Cllr Yeulett and his committee will be left to scrutinise the actions of those councillors on the receiving end of complaints – there will, insists Cllr Melton, be no cover-up.
He added: “I note Mark Archer’s comments about fearing a whitewash – there won’t be one.”
Meanwhile, he’s leaving it to his officers to explain the advice from counsel (“very expensive counsel,” said Cllr Melton) who looked at the council’s handling of the supermarket applications.
Their advice is that the process is flawed and while councillors can go against officers’ advice, the decisions have to be sound. Thus far, says Cllr Melton, the opinion is that the grounds for approving applications are unsafe.
Like some latter-day Bobby Ewing dream, the past few months will cease to exist and a fresh start and fresh applications is the only way forward.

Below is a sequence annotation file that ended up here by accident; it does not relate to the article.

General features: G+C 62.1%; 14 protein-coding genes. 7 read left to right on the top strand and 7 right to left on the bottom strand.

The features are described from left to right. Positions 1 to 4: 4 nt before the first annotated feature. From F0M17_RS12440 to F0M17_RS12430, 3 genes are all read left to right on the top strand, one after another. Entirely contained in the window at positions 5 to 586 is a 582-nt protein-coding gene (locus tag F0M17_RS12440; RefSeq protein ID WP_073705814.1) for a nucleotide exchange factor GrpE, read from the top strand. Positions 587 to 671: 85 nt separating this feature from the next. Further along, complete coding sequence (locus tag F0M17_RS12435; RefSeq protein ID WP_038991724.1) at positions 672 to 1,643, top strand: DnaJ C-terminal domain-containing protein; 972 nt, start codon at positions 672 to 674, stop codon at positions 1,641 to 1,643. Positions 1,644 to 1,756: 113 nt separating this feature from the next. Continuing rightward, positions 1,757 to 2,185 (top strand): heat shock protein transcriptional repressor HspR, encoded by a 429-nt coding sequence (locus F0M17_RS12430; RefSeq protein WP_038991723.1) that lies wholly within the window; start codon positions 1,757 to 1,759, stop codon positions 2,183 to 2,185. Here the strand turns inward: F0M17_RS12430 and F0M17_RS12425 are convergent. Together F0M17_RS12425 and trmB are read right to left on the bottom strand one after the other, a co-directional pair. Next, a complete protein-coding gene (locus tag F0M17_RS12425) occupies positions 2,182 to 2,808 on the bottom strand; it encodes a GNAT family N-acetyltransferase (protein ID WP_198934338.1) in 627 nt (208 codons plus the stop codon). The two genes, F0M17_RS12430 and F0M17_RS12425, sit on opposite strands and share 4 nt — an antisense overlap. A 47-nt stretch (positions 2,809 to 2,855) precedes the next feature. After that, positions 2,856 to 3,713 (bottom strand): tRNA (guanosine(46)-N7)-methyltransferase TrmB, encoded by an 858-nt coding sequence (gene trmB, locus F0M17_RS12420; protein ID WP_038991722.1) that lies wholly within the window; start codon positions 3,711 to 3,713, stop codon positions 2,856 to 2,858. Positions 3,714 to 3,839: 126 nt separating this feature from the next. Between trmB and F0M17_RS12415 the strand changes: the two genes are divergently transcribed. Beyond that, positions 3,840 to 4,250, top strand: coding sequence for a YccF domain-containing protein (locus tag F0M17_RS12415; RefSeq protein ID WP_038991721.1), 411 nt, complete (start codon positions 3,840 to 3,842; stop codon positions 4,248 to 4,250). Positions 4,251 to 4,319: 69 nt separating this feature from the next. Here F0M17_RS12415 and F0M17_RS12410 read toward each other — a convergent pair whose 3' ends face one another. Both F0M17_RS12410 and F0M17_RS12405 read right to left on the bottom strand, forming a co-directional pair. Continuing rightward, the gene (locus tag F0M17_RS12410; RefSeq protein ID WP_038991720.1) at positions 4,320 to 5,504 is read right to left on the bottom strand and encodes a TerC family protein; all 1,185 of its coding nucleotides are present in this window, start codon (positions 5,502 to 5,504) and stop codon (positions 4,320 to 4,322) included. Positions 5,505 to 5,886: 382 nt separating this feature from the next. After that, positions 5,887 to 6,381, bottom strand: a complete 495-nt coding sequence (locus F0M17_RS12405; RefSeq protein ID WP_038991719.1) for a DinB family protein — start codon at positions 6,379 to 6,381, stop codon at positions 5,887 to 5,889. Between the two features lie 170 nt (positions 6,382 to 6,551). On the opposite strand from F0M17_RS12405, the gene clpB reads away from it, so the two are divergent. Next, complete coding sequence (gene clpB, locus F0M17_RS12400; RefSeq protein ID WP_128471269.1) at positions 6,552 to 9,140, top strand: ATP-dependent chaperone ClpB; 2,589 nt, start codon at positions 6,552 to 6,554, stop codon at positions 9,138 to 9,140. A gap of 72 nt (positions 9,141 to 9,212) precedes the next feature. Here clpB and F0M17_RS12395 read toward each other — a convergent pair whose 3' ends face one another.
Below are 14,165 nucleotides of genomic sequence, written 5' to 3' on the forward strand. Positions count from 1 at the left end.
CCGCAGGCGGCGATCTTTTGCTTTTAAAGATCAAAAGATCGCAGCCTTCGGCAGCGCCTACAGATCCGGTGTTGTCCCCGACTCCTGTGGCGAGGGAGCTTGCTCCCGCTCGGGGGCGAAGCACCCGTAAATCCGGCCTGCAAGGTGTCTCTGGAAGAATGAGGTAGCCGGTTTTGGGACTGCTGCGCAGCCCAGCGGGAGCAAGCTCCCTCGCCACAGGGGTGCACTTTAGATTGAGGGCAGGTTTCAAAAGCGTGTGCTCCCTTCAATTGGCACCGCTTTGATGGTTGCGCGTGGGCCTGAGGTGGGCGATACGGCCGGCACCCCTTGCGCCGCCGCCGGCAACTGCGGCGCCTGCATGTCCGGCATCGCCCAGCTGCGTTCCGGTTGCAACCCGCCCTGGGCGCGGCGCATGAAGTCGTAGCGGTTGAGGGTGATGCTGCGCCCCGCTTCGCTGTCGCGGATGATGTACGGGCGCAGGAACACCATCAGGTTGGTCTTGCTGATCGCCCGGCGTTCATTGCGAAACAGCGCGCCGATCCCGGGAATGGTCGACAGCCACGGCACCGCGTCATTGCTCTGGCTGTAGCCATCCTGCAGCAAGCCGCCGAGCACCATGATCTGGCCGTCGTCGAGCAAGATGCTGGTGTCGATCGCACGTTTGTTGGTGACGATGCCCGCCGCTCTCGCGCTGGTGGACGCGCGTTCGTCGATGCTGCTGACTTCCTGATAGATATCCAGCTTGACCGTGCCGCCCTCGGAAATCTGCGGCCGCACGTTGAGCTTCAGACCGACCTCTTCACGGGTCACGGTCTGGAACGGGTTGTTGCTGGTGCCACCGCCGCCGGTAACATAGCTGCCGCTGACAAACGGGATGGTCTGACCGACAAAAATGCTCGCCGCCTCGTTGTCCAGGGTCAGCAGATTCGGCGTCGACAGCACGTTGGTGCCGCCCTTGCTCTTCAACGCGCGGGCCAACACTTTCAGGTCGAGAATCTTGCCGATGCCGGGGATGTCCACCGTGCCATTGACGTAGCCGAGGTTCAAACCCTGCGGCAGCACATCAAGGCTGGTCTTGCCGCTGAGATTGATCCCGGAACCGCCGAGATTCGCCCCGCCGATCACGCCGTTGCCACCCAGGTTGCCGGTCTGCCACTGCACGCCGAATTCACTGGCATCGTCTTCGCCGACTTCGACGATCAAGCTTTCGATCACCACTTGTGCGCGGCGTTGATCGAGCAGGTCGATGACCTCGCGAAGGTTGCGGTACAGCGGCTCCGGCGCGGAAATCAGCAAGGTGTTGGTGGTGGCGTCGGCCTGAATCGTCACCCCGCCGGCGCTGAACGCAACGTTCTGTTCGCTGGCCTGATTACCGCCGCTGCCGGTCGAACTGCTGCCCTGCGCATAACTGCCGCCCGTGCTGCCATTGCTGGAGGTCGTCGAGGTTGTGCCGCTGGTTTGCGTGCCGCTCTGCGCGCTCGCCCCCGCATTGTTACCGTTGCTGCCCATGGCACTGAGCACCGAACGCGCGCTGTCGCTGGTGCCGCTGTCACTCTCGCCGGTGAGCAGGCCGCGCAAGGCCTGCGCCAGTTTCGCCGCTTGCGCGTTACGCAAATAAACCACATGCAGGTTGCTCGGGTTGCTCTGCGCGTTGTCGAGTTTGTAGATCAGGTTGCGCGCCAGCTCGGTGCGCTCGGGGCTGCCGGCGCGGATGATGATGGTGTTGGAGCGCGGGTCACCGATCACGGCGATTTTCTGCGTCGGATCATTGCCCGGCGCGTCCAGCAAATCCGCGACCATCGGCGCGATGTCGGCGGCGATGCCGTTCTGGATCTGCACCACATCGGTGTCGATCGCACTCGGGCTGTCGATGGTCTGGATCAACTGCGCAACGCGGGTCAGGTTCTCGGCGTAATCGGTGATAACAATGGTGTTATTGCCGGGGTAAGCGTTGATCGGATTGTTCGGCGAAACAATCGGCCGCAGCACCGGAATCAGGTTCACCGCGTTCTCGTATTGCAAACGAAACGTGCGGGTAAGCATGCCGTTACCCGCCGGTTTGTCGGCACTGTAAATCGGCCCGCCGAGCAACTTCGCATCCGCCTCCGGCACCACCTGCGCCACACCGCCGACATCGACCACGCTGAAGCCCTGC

Counsel has advised that both the Tesco and Sainsbury’s bids for stores in Eastrea Road, Whittlesey, should return for determination in January.
Plans for business units and a country park – the third of the decisions approved for that area – will also return for a fresh mandate.
Cllr Archer describes this state of affairs as “outrageous. Will the same ‘tainted’ members be allowed to review these applications? Will the Sainsbury’s original permission now be refused?”
He said: “Under the new Code of Conduct regime the worst that can happen is a slap on the wrist and maybe a bit of re-training, so it will be a whitewash.”
That seems unlikely since Cllr Melton promised guests at Friday’s Fenland Enterprise Business Awards that he would act to restore the authority’s good name.